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No Excuses, No Alibis

11:00 PM, Nov 17, 1996 • By CHARLES KRAUTHAMMER
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The search is on among those who would learn nothing from history for the large, irresistible forces that made this an unwinnable election for the Republicans. There are none. The reason for the Republican defeat is to be found not in the economy, not in the opponent, not in the stars, but in the candidate. The most important fact about the 1996 presidential campaign for Republicans is that, but for Dole (and Kemp), it was winnable.

Now, one could at this point get a little metapolitical and blame the nominating process that gave us this candidate. Or blame the psychological inclination of Republicans, dating back 40 years, to nominate the next senior guy in line. But whether anyone else could have been chosen by the Republicans is a question best left to the metaphysicians. In this year, in this universe, Republicans chose Dole. And Dole lost it.

The inevitability theorists contend that no one could have won an election against an incumbent president enjoying 5.2 percent unemployment, 3 percent inflation, and 3 percent growth. Untrue. Exactly two years ago, at the midterm elections of 1994, economic conditions were nearly identical -- 5.6 percent unemployment, 2.7 percent inflation, 3 percent growth. Yet Clinton was decisively repudiated. Indeed, the entire ruling Democratic establishment was repudiated. Democrats were not just stripped of control of Congress, but humiliated by the defeat of dozens of incumbents, including the speaker of the House. Meanwhile, every one of the 177 Republican incumbents running for reelection to the House, Senate, or governorships won.

Economy is not destiny. True, with a weak economy even Dole might have beaten Clinton. But that is not saying much. Even with a strong economy Clinton's support was always broad and thin. His tepid popularity cannot compare to the kind of enthusiastic backing that made, say, Reagan in 1984 or Johnson in 1964 truly unbeatable. Clinton enjoyed none of Reagan's reservoir of loyal personal support. And no one feels a sense of shared political mission with Clinton, the way so many did with Johnson in 1964.

Reagan spawned vast numbers of Reaganites. He created a whole class of voters known as Reagan Democrats. The only Clintonites in the country are the people who work for Clinton in the White House. Clinton never could get a majority of voters to pull the lever for him. Of the two-term presidents since FDR, Eisenhower was reelected with 56 percent of the vote, the other three (Johnson, Nixon, and Reagan) with right around 60 percent.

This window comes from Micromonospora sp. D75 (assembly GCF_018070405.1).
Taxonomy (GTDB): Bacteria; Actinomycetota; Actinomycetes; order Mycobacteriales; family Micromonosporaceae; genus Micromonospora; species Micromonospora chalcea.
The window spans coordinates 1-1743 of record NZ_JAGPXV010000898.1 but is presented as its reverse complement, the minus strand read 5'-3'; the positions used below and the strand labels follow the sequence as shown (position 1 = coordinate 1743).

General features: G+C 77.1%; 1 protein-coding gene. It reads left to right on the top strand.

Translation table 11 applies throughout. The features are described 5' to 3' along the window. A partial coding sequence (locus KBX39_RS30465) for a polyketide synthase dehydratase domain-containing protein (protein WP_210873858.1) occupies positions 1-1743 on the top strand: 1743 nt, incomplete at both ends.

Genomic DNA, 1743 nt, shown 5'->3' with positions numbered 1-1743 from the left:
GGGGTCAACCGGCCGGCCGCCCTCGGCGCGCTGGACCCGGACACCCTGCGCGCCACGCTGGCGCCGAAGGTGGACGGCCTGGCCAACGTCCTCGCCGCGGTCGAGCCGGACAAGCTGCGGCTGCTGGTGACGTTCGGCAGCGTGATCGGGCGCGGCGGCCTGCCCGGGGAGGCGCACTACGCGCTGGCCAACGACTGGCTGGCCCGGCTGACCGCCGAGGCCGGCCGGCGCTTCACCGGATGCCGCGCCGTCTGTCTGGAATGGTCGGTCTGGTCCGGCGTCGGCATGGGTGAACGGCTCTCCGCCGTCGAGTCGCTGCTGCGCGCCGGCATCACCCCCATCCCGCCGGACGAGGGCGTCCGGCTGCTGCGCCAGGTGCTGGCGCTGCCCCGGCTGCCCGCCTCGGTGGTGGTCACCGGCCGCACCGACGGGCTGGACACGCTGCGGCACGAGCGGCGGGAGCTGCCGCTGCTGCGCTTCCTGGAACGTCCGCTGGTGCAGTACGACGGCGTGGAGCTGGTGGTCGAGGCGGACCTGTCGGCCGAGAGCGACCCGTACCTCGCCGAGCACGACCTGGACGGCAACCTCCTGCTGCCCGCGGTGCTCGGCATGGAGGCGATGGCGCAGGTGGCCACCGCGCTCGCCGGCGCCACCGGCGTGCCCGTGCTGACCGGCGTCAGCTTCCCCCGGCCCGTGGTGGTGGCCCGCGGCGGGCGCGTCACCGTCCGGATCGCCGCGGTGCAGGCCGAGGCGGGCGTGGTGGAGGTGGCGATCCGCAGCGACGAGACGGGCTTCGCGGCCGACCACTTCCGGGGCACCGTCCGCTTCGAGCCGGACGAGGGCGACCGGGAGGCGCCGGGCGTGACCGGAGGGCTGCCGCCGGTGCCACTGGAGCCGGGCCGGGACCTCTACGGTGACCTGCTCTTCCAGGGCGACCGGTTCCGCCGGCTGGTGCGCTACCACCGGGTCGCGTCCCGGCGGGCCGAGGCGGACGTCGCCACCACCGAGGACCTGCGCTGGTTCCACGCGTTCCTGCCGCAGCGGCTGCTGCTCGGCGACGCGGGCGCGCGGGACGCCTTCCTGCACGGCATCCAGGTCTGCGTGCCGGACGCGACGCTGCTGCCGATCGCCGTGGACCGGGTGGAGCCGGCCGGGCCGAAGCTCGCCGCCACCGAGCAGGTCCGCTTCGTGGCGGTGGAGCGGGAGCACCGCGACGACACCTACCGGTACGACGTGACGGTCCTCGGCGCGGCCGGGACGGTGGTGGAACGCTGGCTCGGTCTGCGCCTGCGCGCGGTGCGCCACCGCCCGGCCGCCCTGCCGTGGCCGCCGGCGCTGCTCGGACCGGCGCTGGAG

Yes, Clinton is one of the great natural politicians of our time, a consummate campaigner with an uncanny ability to extricate himself by guile and mendacity, as needed, from one self-inflicted disaster after another. Indeed, his ability this year actually to turn his reputation for personal sexual scandals to his own benefit stands as one the great feats of political jujitsu of all time.

By implying that any treatment of his financial or offcial misconduct (Whitewater, Travelgate, Filegate) was a species of "character attack," i.e., as ad hominem as criticism of his sexual dalliances, he managed for months (till the Huang affair simply overloaded the circuits) to deflect a whole line of potentially devastating attacks on administration corruption.

It was a contemptible defense, but extremely effective. One almost has to admire its audacity, the sheer nervy skill of rendering out of bounds any questioning of the scandals of this most scandal-ridden administration since Nixon's. But two things need to be said about that slickness.

First, it was, and is, a response to a fundamental political weakness. It was desperation defense. It worked, but it reveals how vulnerable this candidacy really was, how deep were the suspicion, distaste, and distrust that Clinton was fending off.

Second, while it needed a compliant and complicit press to work, it also needed an inept and inarticulate opponent. It was Dole's -- and Kemp's -- job to make corruption an issue. It was not that hard to do. One merely had to confront Clinton's sleight-of-hand directly and draw a clear distinction between (a) sexual misconduct, which Dole could graciously have offered to declare out of bounds (although the very declaration would have served to highlight it, the kind of maneuver of which Clinton is a master) and (b) the abuses of power, nepotism, obstruction of justice, and selling of favors uncovered almost weekly in his administration.

In the last week of the campaign, Ross Perot delivered a series of highly pointed, coherent attacks on just this subject. Dole never came close to making the case. He would repeat the word trust in triplicate, holler " where's the outrage," declare himself a man of his word, and rest his case.